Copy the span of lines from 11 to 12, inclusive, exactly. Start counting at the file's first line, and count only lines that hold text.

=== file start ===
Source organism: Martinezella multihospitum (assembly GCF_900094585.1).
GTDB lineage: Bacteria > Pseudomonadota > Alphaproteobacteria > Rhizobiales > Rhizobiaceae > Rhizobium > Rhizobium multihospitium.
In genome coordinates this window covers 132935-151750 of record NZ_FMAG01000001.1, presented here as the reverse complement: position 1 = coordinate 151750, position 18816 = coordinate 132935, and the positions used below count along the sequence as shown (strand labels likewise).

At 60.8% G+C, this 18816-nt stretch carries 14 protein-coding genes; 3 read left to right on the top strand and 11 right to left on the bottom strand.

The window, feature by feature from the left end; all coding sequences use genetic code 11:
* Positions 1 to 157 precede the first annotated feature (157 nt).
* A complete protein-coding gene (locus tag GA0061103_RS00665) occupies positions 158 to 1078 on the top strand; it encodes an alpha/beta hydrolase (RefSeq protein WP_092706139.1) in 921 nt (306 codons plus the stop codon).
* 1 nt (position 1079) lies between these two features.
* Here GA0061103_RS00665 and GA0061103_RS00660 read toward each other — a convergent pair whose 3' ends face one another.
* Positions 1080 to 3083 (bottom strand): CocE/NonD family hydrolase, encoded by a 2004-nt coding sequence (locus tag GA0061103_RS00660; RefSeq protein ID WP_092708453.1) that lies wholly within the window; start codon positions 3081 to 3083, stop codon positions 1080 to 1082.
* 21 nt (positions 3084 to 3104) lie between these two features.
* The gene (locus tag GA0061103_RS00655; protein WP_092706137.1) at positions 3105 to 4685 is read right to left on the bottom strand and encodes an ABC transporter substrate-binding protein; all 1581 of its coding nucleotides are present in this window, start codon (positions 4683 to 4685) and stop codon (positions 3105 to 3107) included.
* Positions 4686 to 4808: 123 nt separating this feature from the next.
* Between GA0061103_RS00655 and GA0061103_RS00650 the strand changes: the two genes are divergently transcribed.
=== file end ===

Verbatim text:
* 21 nt (positions 3084 to 3104) lie between these two features.
* The gene (locus tag GA0061103_RS00655; protein WP_092706137.1) at positions 3105 to 4685 is read right to left on the bottom strand and encodes an ABC transporter substrate-binding protein; all 1581 of its coding nucleotides are present in this window, start codon (positions 4683 to 4685) and stop codon (positions 3105 to 3107) included.